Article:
Todo lists causing your stress? Try this out

The most dangerous of all behaviors may consist of doing things “because we are supposed to” — Marshall Rosenburg

I’m sure all of us would like to reduce stress in our lives. Often a cause of stress is the endless todo lists we have at work and at home. Sometimes they are on pieces of paper, in various productivity applications, tagged for follow-up in email and sometimes most insidious of all, just bouncing around inside our head. One of the most stressful words in all of this is ‘should’. We should spend more time with kids, we should lose weight, we should produce that report at work, we should connect with our friends more often. The list goes on. That one word creates a sense of nagging obligations that just won’t go away. Let’s look at how to change our mindset by removing ‘should’ from our lives replacing it with words that will reduce stress, and make us more productive as described in the book NonViolent Communication: A Language for Life by Marshall Rosenburg.

In his book, Rosenburg suggests replacing ‘should’ (he actually uses “have to” not ‘should’) with “choose to…because”. Let’s pick an example of how this might sound. Instead of “I should lose weight” it would be “I choose to lose weight because I want to have more energy through the day”. There are two things happening here that make this a powerful change in language.

The first is introducing choice. When we choose to do something rather than feeling obligated our mindset changes and we are much better able to follow through. Mark Muraven explains in Charles Duhigg’s book, The Power of Habit, “ When people are asked to do something that takes self-control, if they think they are doing it for personal reasons-if they feel like it’s a choice or something they enjoy because it helps someone else-it’s much less taxing. If they feel like they have no autonomy, if they’re just following orders, their willpower muscles get tired much faster.”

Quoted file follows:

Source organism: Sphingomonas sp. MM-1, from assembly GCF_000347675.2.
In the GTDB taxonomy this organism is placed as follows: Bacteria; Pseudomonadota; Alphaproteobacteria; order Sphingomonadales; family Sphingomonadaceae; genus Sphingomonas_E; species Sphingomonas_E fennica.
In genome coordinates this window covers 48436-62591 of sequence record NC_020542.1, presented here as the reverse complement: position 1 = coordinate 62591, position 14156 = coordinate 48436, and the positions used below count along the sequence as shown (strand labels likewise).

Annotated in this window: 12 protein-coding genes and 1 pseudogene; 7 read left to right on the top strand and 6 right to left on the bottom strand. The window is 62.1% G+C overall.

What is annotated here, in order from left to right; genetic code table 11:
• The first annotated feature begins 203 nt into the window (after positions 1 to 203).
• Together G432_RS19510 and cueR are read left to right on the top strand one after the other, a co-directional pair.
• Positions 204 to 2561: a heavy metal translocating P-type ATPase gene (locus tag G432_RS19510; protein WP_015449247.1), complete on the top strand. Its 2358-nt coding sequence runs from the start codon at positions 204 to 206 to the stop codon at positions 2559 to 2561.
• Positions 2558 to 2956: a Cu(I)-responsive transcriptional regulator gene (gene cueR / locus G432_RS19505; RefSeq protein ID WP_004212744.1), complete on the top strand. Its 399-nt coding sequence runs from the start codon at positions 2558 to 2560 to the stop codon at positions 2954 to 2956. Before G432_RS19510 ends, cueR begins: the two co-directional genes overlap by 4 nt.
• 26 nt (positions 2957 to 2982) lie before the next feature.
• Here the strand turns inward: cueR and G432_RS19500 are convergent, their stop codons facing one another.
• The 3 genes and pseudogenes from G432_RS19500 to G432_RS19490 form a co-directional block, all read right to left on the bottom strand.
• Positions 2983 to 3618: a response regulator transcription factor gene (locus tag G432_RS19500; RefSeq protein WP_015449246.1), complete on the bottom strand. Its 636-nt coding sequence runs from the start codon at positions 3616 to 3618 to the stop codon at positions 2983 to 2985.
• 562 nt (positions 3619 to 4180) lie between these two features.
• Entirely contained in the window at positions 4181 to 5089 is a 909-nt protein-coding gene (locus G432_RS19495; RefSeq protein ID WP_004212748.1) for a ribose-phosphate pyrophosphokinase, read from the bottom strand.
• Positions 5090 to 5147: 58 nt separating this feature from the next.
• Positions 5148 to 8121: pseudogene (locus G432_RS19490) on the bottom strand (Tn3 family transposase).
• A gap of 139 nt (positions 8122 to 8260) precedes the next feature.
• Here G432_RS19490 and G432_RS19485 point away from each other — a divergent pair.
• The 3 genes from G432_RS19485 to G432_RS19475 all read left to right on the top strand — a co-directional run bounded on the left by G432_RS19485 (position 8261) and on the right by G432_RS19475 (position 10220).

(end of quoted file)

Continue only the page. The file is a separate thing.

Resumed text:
The second key in the approach is when we add ‘because’ it forces us to understand the ‘why’. Be exploring the why we may discover we actually aren’t fully committed to the activity. In fact, it might have us remove it from our todo list. Simon Sinek explores the importance of the why both in his book Start with Why and in his TED Talk. As humans, being emotionally engaged and tying into our belief system is a strong motivator. That’s what understanding the why does. Rosenburg says to avoid the why for any of these reasons: money, approval, escape punishment, avoid shame and avoid guilt or to satisfy a sense of duty. These lead to extrinsic not intrinsic motivations. To stay aligned with our own beliefs and values, it should be an intrinsic motivation.

Ok, want to give it a try? Dig out one of your todo lists or get the items bouncing around your head down on a piece of paper. List any activity you dread but do anyway because you feel you have no choice. For each item, insert the words “I choose to…”. Get in touch with the intention behind your choice. Finish the other portion of the phrase with “…because…”. Let me list another example, this time a personal one. “I choose to write blog articles because I hope I can help others through insights that have helped me.” You might find some things be taken off the list, others you must find some new found motivation.

Going through the exercise hopefully clarifies for you what is most important, understanding that it is a choice and why you are doing it. With that some of the noise and stress of todo lists should start to fade.

Originally published at




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Craig McQueen

Craig McQueen

Lifelong exploration and teaching of Leadership, Technology and Finance.

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